Checking the facts in an era of fake news

Andreas Vlachos on his research into Imitation learning and fact checking.

Everyone should have access to fact checking. It educates people about the way facts are used

Andreas Vlachos

When he started doing work on an automated fact checking system Andreas Vlachos did not anticipate the kind of publicity he was going to generate.

But the advent of Brexit and Trump and the focus on fake news has brought him and the start-up he co-founded a lot of media attention, including a recent feature in the New York Times. “It has become very apparent that there is a need for more fact checking and that automation could be the answer,” he says.

He says that, although currently his algorithms are not able to achieve what human journalists can, there is a real need for them because there are not enough humans to check the multiple sources of news on the internet.

“It’s like translation. No-one thinks Google Translate is as good as a human translator, but it is useful,” he says. There is still a very long way to go to scale it up, but he sees it as ultimately an aid to journalists and to the public.

Andreas did his Bachelors degree in Computer Science at the University of Athens. There he started work on a project on web development and interfacing databases, but he didn’t find it very interesting so his supervisor suggested he work on a project which involved building systems using financial sentences and acronyms. It was his first encounter with artificial intelligence, a subject that was not taught in Greece at the time. Using the rules he had created, Andreas started writing software with a friend.

Alongside Computer Science Andreas was also doing a degree in classical guitar and took part in the selection for the Greek entry to the classical Eurovision contest when he was 19.

Biomedical text mining

In 2003 he began his master’s at Edinburgh University with a focus on artificial intelligence and wrote a paper based on his research on active learning, specifically how computers learn from people, which was published in 2008 and remains his most cited paper. He applied to do a PhD at Edinburgh, but couldn’t cover his maintenance costs so he applied for a research assistant position in Cambridge in 2004 and worked on biomedical information extraction, putting data from science papers onto searchable databases.

Andreas continued this biomedical text mining work when he was accepted to do a PhD in machine learning and natural language processing at Cambridge for which he received a Gates Cambridge Scholarship. He began the PhD in 2006.

While he was at Cambridge, where he was based at Peterhouse College, he was involved in a campaign to get the Gates Foundation to divest from fossil fuels which made a big impression on him. His interest in ethics and his desire to make a difference is what has kept him in academia because he feels he can raise wider social issues around, for instance, diversity in machine learning than might be possible if he was working in industry and he can have an impact on students as a teacher. Andreas did his post-doc at the University of Madison-Wisconsin in the Department of Biostatistics and Medical Informatics which enabled him to advance his methods. He began working on a paradigm for Imitation learning which has a grounding in robotics and computer science. After that he returned to Cambridge for two and a half years, working on dialogue systems which are used, for instance, for helping tourists to find their way around via voice-activated software on their phones.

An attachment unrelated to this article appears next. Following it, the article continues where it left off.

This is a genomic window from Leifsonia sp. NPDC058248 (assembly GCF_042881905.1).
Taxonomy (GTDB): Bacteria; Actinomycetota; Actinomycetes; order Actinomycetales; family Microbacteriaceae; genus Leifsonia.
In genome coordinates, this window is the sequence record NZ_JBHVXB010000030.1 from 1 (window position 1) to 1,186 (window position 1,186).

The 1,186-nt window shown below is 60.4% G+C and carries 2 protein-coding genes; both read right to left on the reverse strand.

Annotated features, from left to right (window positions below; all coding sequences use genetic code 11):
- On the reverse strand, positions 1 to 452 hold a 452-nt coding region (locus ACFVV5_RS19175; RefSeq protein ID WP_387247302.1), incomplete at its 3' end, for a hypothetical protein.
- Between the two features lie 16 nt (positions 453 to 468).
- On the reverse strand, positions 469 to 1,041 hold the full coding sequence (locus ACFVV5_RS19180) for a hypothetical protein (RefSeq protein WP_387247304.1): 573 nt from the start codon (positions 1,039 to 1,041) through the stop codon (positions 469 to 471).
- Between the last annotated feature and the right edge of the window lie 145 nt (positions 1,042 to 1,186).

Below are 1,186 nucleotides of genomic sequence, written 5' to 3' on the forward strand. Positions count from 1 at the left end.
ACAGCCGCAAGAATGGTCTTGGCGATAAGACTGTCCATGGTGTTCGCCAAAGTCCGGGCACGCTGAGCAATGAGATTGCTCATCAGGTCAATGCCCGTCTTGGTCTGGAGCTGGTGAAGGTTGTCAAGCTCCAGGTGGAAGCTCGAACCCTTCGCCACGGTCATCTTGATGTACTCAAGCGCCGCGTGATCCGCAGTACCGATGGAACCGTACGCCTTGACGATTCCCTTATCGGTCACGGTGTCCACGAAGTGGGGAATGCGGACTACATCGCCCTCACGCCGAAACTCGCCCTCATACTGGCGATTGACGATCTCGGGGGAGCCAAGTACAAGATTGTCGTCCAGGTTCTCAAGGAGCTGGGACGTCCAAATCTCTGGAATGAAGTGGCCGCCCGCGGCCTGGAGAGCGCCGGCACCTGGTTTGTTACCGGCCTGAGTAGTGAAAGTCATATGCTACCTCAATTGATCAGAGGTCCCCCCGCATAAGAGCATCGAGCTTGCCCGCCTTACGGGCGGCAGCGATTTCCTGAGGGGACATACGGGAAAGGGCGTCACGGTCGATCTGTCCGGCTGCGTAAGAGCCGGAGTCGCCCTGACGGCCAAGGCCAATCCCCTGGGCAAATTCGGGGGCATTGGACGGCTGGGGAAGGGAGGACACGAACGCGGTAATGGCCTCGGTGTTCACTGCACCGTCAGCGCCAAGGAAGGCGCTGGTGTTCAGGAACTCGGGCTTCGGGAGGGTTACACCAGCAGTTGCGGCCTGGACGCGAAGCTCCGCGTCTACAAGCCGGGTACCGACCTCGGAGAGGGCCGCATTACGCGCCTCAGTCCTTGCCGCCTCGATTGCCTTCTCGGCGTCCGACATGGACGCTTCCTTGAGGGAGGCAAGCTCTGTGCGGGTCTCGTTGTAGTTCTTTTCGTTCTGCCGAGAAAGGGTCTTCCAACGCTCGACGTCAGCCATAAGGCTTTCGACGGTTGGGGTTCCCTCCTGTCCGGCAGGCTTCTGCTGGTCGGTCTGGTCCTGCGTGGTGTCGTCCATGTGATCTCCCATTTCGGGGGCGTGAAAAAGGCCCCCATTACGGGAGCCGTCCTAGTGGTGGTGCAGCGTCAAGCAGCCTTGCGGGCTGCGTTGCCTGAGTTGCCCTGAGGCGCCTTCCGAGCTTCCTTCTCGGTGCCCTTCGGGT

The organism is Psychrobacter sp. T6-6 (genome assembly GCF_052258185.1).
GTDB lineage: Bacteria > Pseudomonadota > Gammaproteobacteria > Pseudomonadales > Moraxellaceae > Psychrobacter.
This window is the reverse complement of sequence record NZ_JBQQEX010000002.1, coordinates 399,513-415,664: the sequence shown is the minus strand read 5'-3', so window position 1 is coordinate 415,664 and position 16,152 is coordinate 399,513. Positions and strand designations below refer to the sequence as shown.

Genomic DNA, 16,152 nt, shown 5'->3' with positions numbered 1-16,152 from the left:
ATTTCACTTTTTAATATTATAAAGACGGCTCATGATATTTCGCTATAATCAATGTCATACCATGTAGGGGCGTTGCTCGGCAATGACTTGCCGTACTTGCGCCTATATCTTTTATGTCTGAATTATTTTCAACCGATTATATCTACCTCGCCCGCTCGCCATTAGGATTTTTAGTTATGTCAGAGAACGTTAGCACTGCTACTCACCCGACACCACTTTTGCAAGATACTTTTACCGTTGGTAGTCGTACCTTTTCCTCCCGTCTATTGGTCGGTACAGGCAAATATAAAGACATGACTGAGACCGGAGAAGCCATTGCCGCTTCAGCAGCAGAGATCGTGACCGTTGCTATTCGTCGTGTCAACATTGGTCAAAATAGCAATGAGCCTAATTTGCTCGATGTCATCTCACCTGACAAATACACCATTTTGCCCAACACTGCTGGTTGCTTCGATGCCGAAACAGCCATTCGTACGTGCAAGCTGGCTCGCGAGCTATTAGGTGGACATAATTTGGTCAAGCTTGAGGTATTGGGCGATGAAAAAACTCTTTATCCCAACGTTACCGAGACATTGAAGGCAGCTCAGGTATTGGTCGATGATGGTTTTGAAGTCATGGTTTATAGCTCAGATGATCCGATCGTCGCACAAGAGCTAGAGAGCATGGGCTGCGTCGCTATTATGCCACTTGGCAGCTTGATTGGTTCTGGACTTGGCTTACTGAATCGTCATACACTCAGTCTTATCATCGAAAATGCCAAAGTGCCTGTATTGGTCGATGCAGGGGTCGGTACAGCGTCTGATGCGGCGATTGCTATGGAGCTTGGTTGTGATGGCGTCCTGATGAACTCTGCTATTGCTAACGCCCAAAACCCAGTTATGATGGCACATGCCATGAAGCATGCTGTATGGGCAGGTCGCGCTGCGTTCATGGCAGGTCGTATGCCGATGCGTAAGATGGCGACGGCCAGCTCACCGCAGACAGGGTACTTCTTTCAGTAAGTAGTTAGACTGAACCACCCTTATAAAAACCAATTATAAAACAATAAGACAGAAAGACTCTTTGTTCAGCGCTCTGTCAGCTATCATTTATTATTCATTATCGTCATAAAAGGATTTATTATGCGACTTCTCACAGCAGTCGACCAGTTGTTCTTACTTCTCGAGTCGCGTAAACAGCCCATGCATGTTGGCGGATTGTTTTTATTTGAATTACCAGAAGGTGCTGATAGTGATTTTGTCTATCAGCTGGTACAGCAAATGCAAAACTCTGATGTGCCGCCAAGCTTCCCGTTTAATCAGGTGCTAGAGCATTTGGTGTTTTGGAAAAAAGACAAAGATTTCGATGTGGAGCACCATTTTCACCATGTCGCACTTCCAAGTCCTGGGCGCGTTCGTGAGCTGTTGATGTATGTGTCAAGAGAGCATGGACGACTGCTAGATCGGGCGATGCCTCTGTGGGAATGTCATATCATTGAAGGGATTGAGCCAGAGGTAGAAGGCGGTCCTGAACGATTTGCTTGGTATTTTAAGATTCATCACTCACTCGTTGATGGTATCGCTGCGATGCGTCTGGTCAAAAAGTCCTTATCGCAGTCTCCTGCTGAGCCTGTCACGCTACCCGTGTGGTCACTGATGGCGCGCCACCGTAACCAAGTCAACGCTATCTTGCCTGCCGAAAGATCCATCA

In 2014 Andreas moved to University College London and began working on a fact checking project with the BBC which he devised with his supervisor. “I was interested in politics and thought that the lack of grounding in facts was a major problem in public discourse,” he said.

He feels the biggest danger comes from misinformation emanating from people who are trusted figures.

Start-up company

Andreas recently moved to the University of Sheffield where he is working on imitation learning for structured prediction, natural language generation to automatically generate weather forecasts from data on weather sites and fact checking and where he, Dhruv Ghulati, Robert Stojnic and Sebastian Riedel set up Factmata, a fact-checking start-up company.

It faces several challenges, including the fact that a lot of information on the internet is outdated so claims based on it are inaccurate and that much important data is not easily accessible.

In October, Factmata applied for funding through the Google Digital News Initiative to develop their idea further. “I want to bring my research to the public so that anyone can use it to battle misinformation,” says Andreas, who has taken on an advisory role in the company. The company will not launch until a plug-in has been developed, meaning it can be more widely used, but it has already received a lot of publicity, including the article in the New York Times.

Andreas is also an adviser on a global fake news challenge organised by two US researchers, Dean Pomerleau and Dedip Rao. That has also brought news coverage. The challenge offers competitors a $2,000 prize to use artificial intelligence to combat fake news. Using a database of verified articles and their artificial intelligence expertise, groups of students, independent programmers and tech industry experts have to accurately predict the veracity of certain claims.

Andreas believes that in a world of overinformation fact checking could change the way we read the news. “Everyone should have access to fact checking,” he says. “It educates people about the way facts are used.”